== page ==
Microbiology

Microbes are the most abundant and diverse life forms on the planet, providing us with food, useful products and antibiotics, but they're also some of the most deadly human, plant and animal pathogens.

Microbiology student in the lab
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Teaching and learning changes for 2020-21

Due to the coronavirus pandemic we have made some changes to teaching and learning for some courses in the 2020-21 academic year.

Find out about teaching and learning changes

These pages will be updated regularly, so please check back for the latest information about your course.

Our courses


Accreditation by the Royal Society of Biology

All of our undergraduate degrees in Biochemistry, Genetics, Microbiology and Molecular Biology are accredited by the Royal Society of Biology, with advanced accreditation for our MBiolSci undergraduate masters programme.

Accreditation by the Royal Society of Biology recognises and supports the advancement of skills and education in the biosciences, throughout the UK and internationally.

Graduates from accredited degree programmes are equipped with well-rounded knowledge and skill sets, making them highly employable both within and beyond their chosen field.

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Flexible degrees

Our courses in Biochemistry, Genetics, Microbiology and Molecular Biology are designed to give you the practical skills and scientific knowledge for an incredible career in the molecular biosciences. Experts in these disciplines are addressing some of the biggest challenges facing humanity, from antibiotic resistance and global food shortages to degenerative illnesses such as Alzheimer's.

As you progress through your degree, optional modules will allow you to explore your chosen subject in greater depth, specialise in one area, keep your interests broad, or even switch to another degree programme within the molecular biosciences. You can also choose to add an extra year of research experience, or gain valuable work experience with a placement year.


Teaching

As a microbiology student you'll learn in lots of different ways, from lectures and group tutorials to learning by doing during practical lab sessions and research projects.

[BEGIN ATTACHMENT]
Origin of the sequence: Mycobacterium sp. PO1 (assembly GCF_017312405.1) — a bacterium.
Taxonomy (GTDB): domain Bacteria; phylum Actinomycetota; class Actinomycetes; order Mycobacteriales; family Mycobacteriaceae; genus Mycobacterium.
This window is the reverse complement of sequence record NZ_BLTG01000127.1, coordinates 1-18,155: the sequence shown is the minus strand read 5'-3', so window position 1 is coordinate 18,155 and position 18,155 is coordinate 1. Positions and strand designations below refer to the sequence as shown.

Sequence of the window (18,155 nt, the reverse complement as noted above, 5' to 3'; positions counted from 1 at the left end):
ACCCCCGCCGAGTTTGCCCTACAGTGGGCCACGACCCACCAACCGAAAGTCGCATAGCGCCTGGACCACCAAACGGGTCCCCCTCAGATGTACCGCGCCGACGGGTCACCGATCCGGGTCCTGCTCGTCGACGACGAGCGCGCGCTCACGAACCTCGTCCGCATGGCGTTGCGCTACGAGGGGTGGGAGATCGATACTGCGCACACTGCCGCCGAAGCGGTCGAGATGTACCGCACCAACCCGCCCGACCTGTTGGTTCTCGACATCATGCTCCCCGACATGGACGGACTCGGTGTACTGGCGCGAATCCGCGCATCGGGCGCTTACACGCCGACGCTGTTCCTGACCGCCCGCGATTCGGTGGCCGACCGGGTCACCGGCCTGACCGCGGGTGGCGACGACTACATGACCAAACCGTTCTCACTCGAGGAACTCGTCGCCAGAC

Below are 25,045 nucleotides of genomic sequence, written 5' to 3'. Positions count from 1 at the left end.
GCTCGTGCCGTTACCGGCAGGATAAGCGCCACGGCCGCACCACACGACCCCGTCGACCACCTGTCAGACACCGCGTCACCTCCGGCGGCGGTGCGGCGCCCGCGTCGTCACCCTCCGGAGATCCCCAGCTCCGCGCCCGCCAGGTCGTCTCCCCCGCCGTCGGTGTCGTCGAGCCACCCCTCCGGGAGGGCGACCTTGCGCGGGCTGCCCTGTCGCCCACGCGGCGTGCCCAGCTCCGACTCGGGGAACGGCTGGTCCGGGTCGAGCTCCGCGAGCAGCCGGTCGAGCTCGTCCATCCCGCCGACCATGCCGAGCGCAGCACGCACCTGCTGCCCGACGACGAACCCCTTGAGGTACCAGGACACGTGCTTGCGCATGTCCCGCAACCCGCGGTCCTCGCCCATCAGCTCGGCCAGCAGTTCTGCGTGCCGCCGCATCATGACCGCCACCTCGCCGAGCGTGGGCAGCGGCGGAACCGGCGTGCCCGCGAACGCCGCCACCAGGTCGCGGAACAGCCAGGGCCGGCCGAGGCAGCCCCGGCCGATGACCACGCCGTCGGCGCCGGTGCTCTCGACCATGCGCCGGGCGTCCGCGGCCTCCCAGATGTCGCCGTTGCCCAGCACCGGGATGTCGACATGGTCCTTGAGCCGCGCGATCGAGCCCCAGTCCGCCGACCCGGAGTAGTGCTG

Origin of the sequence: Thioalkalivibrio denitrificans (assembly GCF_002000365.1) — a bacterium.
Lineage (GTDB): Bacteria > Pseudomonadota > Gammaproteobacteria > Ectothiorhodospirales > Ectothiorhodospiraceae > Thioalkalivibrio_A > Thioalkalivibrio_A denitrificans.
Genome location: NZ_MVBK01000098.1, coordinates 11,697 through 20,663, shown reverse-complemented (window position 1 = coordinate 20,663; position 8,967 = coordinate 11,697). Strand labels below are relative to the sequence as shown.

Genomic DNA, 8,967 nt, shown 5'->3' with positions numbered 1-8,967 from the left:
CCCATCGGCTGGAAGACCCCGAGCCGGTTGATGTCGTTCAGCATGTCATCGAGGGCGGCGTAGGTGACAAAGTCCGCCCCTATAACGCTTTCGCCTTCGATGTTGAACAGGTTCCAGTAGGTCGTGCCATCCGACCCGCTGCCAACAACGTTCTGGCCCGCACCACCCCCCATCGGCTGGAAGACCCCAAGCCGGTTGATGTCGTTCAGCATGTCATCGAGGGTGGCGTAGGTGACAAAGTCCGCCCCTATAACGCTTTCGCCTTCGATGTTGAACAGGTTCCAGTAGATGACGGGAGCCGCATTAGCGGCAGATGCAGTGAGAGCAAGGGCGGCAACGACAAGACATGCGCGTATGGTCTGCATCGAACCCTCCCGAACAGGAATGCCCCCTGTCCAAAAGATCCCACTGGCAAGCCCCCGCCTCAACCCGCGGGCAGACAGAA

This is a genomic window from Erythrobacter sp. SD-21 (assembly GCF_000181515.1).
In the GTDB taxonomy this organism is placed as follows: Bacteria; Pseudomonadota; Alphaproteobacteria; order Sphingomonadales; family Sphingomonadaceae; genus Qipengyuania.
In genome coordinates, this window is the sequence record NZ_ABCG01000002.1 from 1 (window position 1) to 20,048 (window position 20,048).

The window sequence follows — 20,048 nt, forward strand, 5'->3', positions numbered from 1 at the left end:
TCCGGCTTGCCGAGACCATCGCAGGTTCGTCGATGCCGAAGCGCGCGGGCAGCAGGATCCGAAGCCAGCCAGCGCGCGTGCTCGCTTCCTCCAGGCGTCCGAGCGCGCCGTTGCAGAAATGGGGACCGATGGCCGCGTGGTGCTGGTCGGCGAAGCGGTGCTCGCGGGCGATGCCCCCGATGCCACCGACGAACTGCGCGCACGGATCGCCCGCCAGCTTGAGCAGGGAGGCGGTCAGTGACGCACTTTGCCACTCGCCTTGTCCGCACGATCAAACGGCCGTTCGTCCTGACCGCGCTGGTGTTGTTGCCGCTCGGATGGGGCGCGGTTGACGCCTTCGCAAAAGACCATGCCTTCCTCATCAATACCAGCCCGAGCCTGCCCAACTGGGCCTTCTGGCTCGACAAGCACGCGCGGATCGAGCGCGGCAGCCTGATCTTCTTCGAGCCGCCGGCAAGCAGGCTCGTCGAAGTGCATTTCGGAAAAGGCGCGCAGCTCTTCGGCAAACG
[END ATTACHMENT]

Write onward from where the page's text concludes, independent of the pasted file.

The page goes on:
Explore the course structure and content

Our staff are committed to great teaching and you'll have lots of opportunities throughout your degree to be creative, think independently, and express your ideas.

From data handling and analysis classes that will teach you how to interpret findings and make calculations based on your data, to learning how to handle equipment and design experiments across molecular genetics, DNA manipulation and protein structure determination, you'll get the chance to put your new knowledge into practice in a variety of ways. Throughout your course you'll gain new transferable skills and the relevant experience that employers are looking for.

Find out more about our teaching


Research projects

You’ll undertake research projects throughout your degree, getting practical hands-on experience in the laboratory. In your third year, you’ll complete an extended research project in an area of molecular bioscience that interests you either inside or outside the lab. There are several types of projects to choose from depending on your interests and career goals, from experimental science to computing, teaching, clinical diagnostics or science communication. Current projects span:

  • Experimental science: Investigate a scientific problem, using state-of-the-art facilities and working alongside research scientists.
  • Clinical diagnostics: Learn how to use the analytical software used by clinical diagnostics staff in NHS laboratories to diagnose leukaemia in collaboration with the Sheffield Children's Hospital.
  • Industrial biotechnology: Understand brewing techniques and isolate and grow yeasts in collaboration with local breweries to understand how mutations in yeast genes affect the flavour of beer.
  • Molecular systems and computing: Analyse and evaluate complex data to investigate fundamental biological processes, with opportunities to learn computer programming.
  • Science communication: Build up a portfolio of writing on a scientific topic of your choice, and evaluate the effectiveness of different communication strategies.
  • Education and outreach: Organise events to get school children better engaged with science – students generally work in primary schools or university technical colleges (UTC) to gain teaching experience communicating science to school children.
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